Elizabeth made a deliberating motion with her hands. “Oh well, I don’t actually think it’s as bad as all that. He did not seem unstable and did not behave in an overly threatening manner, either … at least once he had convinced himself that I was not hiding any of his enemies in our apartment – but … its just that he did claim to know you. Said he had spoken to you. And about the strangest things! It did seem a rather unlikely story to me at the time. So … I don’t like it. You had better be careful.”


“Mother, I think you had better tell me as much as you can about him, and what his message was. And what precisely it is that I allegedly gave to him. Did he say? It’s possible, after all, if unlikely, that I’ve merely forgotten his name – and I don’t want to needlessly scare some poor refugee by sending security to check him out!”


Elizabeth looked unhappy, but finally conceded with a shrug. “All right. He’s, well … dark hair, dark eyes, stocky build, about your height. Recent regen job on his face. In his forties, maybe, though it was hard to tell. Said his name was Aral Vorinich and that he wanted to talk to you about, of all things, possibilities for political careers, and the differences of staying versus passing through, whatever that means, and all per your recent discussion. Or, no, not recent – ‘not too long ago’ discussion, that was what he said.” She waited, to see if this sparked any recollections for her daughter, but so far it did not seem like it. Cordelia kept frowning in concentration, with what might be a faint, tentative look of … hope … on her face.


Elizabeth shrugged, and went on: “And, stranger and stranger still, he also wanted me to let you know – and this is no joke – that the blue cheese you gave him was delightful. And what does that even mean? Cordelia, is that some sort of code word? It must be some sort of code word, since you said you don’t supply victuals! You had better be careful! And he did have a boy with him that looked nothing like… .” Elizabeth trailed off, startled to notice the sudden change in her daughter.


For Cordelia was looking at her with wide, startled eyes, and then started to – was she laughing? It seemed like she was. But she was also, definitely, crying. Elizabeth frowned in concern as Cordelia hastily wiped the tears away and visibly controlled herself, smothered both the laughter and the tears and tried to affect a more composed look, obviously – if unsuccessfully – not wanting to worry her mother. Or not wanting to have to explain this rather startling and inexplicable emotional outburst to her mother. Fat chance. And, oh, for goodness’ sake, whatever that man had done to her poor daughter, he would be sorry, the Barrayaran lout!


But then, when Cordelia did manage to control herself after a minute or so, her face settled into a smile that one might almost label a grin, and she really did not look unhappy at all, not even to Elizabeth’s worried and suspicious eyes. So, on second thought, maybe the motherly one woman revenge commando would have to restrain itself, after all. For now.


Cordelia certainly didn’t sound as if any motherly revenge commandos would be necessary –  or appreciated. No, her daughter sounded relieved, more than anything else, when she replied: “Oh! He’s alive! When the news came, I'd thought for sure that ... . Though I have no idea what he is doing here, of all places – besides the obvious – there is no reason to worry, mother, I promise. … I … he’s …a good man.” She finished a little lamely, and paused, but then quickly continued on, obviously sensing some of the growing mix of confusion, indignation, worry and sheer curiosity that Elizabeth was feeling, and tried to forestall its outbreak by adding: “So yes, I do remember the man! And we did speak about all those things, and I did indeed give him some blue cheese. We were hungry at the time, you see, and I happened to have some. Not very much else, though. And, well … I just did not know that his name was Vorinich.” Cordelia paused again, and looked like she might add a vital tidbit of information that might help Elizabeth understand all of this, but frustratingly, she didn’t. Instead, she pushed her chair back from the table resolutely and got up, adding: “Well, I had better go see what he wants.”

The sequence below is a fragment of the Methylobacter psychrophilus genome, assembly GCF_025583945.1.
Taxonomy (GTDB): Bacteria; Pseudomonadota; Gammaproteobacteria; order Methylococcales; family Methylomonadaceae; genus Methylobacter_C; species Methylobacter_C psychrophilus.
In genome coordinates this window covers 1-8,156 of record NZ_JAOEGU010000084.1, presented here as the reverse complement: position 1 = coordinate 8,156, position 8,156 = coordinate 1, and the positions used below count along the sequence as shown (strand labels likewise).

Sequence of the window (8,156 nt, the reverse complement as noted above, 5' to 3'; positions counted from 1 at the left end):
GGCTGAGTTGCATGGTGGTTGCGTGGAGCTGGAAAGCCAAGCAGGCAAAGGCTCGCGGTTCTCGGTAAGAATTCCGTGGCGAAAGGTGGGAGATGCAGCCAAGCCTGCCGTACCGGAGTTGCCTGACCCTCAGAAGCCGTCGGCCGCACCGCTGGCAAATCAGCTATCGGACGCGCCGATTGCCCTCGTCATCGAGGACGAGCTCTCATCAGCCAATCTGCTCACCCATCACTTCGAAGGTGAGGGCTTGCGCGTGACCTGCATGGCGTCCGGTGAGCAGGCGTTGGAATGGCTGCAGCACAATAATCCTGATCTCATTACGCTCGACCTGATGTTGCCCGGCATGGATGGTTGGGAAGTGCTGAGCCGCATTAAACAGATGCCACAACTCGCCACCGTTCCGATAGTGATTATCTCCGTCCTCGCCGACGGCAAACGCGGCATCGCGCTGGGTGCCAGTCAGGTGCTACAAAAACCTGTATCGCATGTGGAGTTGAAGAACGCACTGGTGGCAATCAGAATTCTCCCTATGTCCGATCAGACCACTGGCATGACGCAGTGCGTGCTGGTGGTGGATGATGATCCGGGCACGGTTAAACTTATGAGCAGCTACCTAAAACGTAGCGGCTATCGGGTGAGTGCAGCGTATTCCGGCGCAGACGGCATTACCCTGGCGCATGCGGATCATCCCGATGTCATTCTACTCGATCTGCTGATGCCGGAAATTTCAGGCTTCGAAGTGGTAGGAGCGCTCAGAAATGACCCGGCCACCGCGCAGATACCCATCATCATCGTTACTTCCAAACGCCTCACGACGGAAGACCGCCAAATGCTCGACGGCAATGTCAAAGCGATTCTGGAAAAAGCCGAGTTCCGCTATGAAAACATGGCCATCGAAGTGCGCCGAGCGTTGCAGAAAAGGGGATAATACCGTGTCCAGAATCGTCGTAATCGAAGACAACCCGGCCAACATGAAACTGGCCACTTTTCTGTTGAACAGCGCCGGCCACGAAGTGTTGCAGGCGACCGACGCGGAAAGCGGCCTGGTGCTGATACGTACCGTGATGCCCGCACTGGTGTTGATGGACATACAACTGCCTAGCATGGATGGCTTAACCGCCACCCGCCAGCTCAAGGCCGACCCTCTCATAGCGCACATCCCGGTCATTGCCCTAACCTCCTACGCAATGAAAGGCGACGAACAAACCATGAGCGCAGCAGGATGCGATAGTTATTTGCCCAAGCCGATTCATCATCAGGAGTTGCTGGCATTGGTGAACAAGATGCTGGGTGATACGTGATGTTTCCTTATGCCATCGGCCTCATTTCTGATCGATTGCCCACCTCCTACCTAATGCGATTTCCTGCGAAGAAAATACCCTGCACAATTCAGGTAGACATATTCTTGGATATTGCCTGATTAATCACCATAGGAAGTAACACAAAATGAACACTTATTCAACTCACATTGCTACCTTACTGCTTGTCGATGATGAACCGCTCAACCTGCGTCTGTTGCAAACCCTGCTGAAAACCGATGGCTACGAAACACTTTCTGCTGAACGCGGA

Elizabeth swiftly rose from her chair as well and put out a restraining hand, holding her daughter back. “Cordelia, be sensible! It is rather late. People might well be asleep at this time. Wait till the morning! And why don’t you rather explain to me precisely where you know this Mr. Vorinich from? It sounds like a fascinating story.”


“Well… .” Cordelia replied and looked pensive for a moment, but then shook her head resolutely, apparently not swayed from her decision by her mother’s demand. “No, it might be important, mother. I’d best go and see him now. I’ll explain … later.”


Which probably meant never, Elizabeth thought in annoyance. Meanwhile, Cordelia had hurried to the door and was already out in the corridor, but once she got there she turned around to step back into the doorframe and add cheerfully: “And, mother – whatever it is, I have a feeling that it might take a while – so don’t wait up!”


And before Elizabeth could come up with an appropriate response to that rather outrageous statement Cordelia had turned around again and was gone, the door sliding closed silently behind her.


Elizabeth stood there, in the middle of the flat, for a long moment, entirely motionless, and just listened to the reassuring hum of the air circulation system. Then she took a deep, deep breath, and let it out with a sigh. Whatever this was, she thought she had better get to know this Barrayaran ‘good man’ a little better, and soon. For now, she tried to convince herself not to worry too much. Tried – and failed.






- to be continued -